This is not the first time demonetisation of high-denomination notes has been tried as a means to ‘eradicate’ black money. The present scheme differs from earlier ones in several important respects. It shows much more considered planning than earlier schemes. Significant sections of the public have welcomed it. At the same time, amid reports of widespread hardship experienced by people all over the country, the implementation of the scheme and even its basic design have attracted mounting public criticism.
Banks and financial institutions have been unable to cope with the task because of the huge rush of people, inadequate supply of new legal tender and small-denomination notes to banks’ branches and automated teller machines (ATM), further compounded by the non-functionality of ATMs in handling new notes. The inability to meet this demand is reflected in serpentine queues, inordinately long waits, and large numbers leaving frustrated and angry, and reported clashes, tension and occasional violence. The media has highlighted all this but focussed mainly on urban areas. The situation is much worse for the self-employed, small and micro enterprises in rural and poorly banked areas: the severe shortage of low-denomination notes needed for payment wages and meeting essential daily needs is causing severe economic hardship in the transition phase. The disruption in activity of the unorganised sectors is turning out to be increasingly widespread and serious.
Yardsticks of success
It is all too obvious that the logistical problems have been grossly underestimated. The reported inflow of demonetised notes into the banks is impressive but accounts for only one-third of the estimated stock of the earlier Rs.500 and Rs.1,000 notes. The success of the demonetisation exercise will be judged not just by how much of the remaining two-thirds flows into the financial institutions as a whole and not just scheduled banks by year end. We need to know the extent to which these increments come from existing depositors, how much from new ones with and without Permanent Account Numbers, and by the growth in the volume and value of cashless modes of settlement.
It is now necessary to focus on whether transparent mechanisms and procedures to collate and analyse the relevant data are in place. Equally important is to secure a firm commitment from the Reserve Bank of India and government that these data would be placed in the public domain within a reasonable time.
It is absurd to suppose, and even more so to claim, that the black money problem will be solved once the transition phase is over. The proportion of the stock of demonetised notes which return to the financial institutions by year end is a useful but inadequate index of the success of demonetisation. There are reports of the widespread use of ingenious ways to get around the restrictions: for example, the illegal transactions in gold, real estate and foreign exchange, disbursement of demonetised notes to party cadres, self-help groups and through Jan-Dhan accounts of the poor for depositing in banks.
Systematic monitoring of the increase in deposits with non-bank financial institutions is necessary. The findings from raids and inspections by the Income Tax Department, Enforcement Directorate and other government agencies will give some idea of the incidence of other illegal practices. But it is practically impossible to determine the extent to which these have been successfully used to convert demonetised notes into non-monetary assets and how much has been lost because of physical destruction of old currency or due to fall in asset prices. Nor can we rule out the possibility of hoarders of demonetised notes holding on to them in the hope that they can exert enough pressure on the political class to go easy on implementation, be lenient in enforcement of penalties or even allow conversion of old notes at a future date.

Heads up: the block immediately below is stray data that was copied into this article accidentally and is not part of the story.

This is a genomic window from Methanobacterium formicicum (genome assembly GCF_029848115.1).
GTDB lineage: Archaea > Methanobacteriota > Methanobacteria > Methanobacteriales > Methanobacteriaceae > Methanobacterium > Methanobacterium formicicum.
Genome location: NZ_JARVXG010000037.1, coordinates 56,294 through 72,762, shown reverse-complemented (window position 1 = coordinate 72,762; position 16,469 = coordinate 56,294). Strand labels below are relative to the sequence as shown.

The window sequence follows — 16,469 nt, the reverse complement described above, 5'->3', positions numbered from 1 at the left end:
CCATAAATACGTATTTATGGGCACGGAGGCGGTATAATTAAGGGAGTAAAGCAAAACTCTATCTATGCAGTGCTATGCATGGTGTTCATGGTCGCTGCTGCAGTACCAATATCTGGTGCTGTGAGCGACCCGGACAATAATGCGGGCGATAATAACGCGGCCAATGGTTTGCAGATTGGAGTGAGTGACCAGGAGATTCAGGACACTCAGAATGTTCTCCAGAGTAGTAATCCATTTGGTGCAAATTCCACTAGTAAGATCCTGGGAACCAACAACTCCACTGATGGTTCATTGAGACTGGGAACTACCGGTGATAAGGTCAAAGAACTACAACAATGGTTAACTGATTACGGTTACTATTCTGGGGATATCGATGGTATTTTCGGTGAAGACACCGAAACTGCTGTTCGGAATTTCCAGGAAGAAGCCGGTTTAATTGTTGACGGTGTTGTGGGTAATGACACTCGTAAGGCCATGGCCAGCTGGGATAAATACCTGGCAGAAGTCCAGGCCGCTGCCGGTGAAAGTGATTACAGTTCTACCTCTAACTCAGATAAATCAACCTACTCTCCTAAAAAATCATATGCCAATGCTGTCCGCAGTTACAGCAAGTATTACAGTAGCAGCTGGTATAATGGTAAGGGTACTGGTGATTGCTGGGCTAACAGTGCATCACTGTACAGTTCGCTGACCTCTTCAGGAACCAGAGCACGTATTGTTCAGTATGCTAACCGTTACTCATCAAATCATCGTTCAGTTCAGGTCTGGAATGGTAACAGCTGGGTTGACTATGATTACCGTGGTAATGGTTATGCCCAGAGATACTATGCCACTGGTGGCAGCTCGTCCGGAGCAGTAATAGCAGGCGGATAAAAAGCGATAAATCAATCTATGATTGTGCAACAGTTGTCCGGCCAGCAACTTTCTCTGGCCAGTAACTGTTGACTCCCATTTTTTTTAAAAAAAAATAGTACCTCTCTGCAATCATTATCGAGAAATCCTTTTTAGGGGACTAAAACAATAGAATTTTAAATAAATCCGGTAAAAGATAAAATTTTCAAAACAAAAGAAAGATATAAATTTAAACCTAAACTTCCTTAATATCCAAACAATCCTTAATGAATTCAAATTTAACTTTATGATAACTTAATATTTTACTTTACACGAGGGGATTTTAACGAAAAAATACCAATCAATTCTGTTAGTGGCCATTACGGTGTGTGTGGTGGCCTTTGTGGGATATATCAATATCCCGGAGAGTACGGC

The greater challenge is in the proposed follow-up action to identify and penalise those making fresh deposits during the transition period in excess of Rs.2.5 lakh. Their accounts are to be scrutinised to ascertain whether they are consistent with their declared incomes and assets. This raises serious difficulties, both conceptual and practical. The credibility of the process requires that the procedures of scrutiny and verification be spelt out clearly and made public. So far there is no indication that this and attendant legal issues have even received serious consideration of officialdom or independent experts. Whatever is decided has in any case to be implemented by and through the vast official tax bureaucracy. Not only is the magnitude of the task monumental, the tax administration is steeped in and used to extensive manipulation through individual and collective pressures and outright corruption. It is difficult to be optimistic about the prospect of the system overcoming its entrenched practices to become a credible enforcer of law and regulations.
In any case, demonetising high-denomination notes does not eradicate the accumulated wealth of the black economy which is held not just in currency but mostly in a variety of other assets such as real estate, gold and undeclared foreign accounts. A long-term solution to reducing, not to speak of eliminating, this black economy is not possible without addressing its root causes which lie in the way the economy and polity are structured and operate. The existing system offers enormous scope, opportunities and incentives for earning incomes and accumulating wealth through tax avoidance, the way markets for assets function, and direct and indirect exactions of the political class. It is idle to pretend that demonetisation even begins to address this systemic problem.
A. Vaidyanathan, an economist, is a former member of the Planning Commission and RBI board.